Searching for less drastic therapies, Stewart and his colleagues are studying how biofilms function in the chronic foot ulcers of diabetes patients. They hope that if they find a topical therapy that works against these surface infections, which are easier to experiment with than are internal biofilms, it might also effectively combat biofilm infections on implants.
OTHER SCIENTISTS ARE EXPLORING WAYS to prevent biofilms from forming on implants, rather than trying to kill them after they develop. One pioneering technique, developed at the Centers for Disease Control and Prevention (CDC), uses bacteria-destroying viruses known as phages. Phages are strain-specific—in other words, each strain of S. epidermidis would need to be attacked by its own phage. So implants would have to be coated with several phages to fight the multiple kinds of staph that may form a biofilm, explains Rodney Donlan of the CDC. There is always the danger too that bacteria will develop resistance to their phages, and scientists don’t know how the human immune system will react to phage-coated implants. Phages are, after all, viruses and could prompt an immune response that might carry unknown risks. Still, Donlan is optimistic, pointing out that in the countries of the former Soviet Union, phage-based antibacterial therapy has been used successfully for decades.
Coating implants with antimicrobial agents may reduce but not entirely prevent the formation of biofilms and would be particularly ineffective against those caused by antimicrobial-resistant strains.
Some of the same issues affecting doctors trying to treat infected implants also bedevil clinicians treating run-of-the-mill infections. Biofilms have been implicated in middle-ear infections and in persistent urinary tract and prostate infections. Finding a way to break up the biofilm to expose the bacteria within or developing the means to penetrate the protective matrix could help in treating these infections. But researchers are still a long way from finding safe, practical treatments.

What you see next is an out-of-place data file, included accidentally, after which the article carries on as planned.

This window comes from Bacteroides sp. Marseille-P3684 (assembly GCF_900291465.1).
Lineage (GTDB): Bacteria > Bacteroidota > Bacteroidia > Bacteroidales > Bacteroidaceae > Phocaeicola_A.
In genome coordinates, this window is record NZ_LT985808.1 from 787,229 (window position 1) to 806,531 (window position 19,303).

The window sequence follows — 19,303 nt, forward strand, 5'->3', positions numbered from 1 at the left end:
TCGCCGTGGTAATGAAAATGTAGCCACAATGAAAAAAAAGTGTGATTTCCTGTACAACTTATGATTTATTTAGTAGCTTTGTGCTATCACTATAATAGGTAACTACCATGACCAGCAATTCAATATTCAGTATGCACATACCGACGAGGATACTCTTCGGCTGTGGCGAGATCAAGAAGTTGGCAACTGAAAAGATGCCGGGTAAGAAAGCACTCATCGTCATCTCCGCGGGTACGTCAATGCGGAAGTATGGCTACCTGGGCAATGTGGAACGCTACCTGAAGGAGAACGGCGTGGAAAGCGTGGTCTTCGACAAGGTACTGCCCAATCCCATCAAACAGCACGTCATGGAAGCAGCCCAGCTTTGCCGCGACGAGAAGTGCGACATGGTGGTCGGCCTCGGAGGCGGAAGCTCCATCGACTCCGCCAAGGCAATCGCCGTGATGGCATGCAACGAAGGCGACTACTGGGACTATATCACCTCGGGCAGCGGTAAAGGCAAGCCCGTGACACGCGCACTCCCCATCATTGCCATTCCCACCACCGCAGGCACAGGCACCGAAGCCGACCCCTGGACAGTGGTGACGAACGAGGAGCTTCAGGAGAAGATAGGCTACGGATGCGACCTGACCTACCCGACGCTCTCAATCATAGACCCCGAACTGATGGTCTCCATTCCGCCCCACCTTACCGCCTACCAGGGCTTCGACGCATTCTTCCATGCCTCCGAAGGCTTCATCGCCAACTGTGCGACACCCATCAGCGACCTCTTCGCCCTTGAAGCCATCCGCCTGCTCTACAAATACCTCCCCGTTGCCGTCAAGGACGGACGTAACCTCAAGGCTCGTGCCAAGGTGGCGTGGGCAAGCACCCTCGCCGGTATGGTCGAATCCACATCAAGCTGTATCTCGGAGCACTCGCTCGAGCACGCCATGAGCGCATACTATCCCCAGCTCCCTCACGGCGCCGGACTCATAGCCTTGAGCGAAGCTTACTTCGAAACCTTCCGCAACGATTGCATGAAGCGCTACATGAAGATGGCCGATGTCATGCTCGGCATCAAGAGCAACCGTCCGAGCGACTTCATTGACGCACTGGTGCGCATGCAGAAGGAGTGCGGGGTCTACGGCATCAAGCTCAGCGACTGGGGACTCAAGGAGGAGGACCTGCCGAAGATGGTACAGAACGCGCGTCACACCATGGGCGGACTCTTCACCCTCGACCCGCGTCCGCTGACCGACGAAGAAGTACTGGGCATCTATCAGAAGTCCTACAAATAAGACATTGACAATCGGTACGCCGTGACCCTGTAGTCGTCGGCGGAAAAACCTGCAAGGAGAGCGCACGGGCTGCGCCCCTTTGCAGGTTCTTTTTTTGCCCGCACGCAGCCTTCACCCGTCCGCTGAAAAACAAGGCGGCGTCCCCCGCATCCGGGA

Nonetheless, our growing understanding of the natural history of bacteria—and their propensity to live enmeshed within a physical and even a social structure—has far-ranging implications. Researchers’ discoveries about biofilms during the past two decades are already challenging many assumptions and may eventually alter the ways we think about, and defend ourselves against, these strange and ubiquitous forms of microbial life.
“Biofilms: City of Microbes,” by Paula Watnick and Roberto Kolter, Journal of Bacteriology, May 2000. An unusually illuminating scientific review comparing biofilms to human cities—complete with suburbs, residential districts and “zoning regulations” governed by bacterial communication.
“Self-generated diversity produces ‘insurance effects’ in biofilm communities,” by Blaise R. Boles, Matthew Thoendel and Pradeep Singh, Proceedings of the National Academy of Sciences, Nov. 23, 2004. Explains how rapidly developing genetic diversity in P. aeruginosa biofilms (one of the most harmful, in humans) acts as an “insurance policy” for the biofilm as a whole, in the same way that a diverse population of trees benefits all trees in a forest.
“Interspecies communication in bacteria,” by Michael J. Federle and Bonnie L. Bassler, The Journal of Clinical Investigation, November 2003.Difficult but fascinating reading on how autoinducers facilitate interspecies bacterial communication. Learning to interfere with the signal might produce novel therapies to prevent biofilm formation.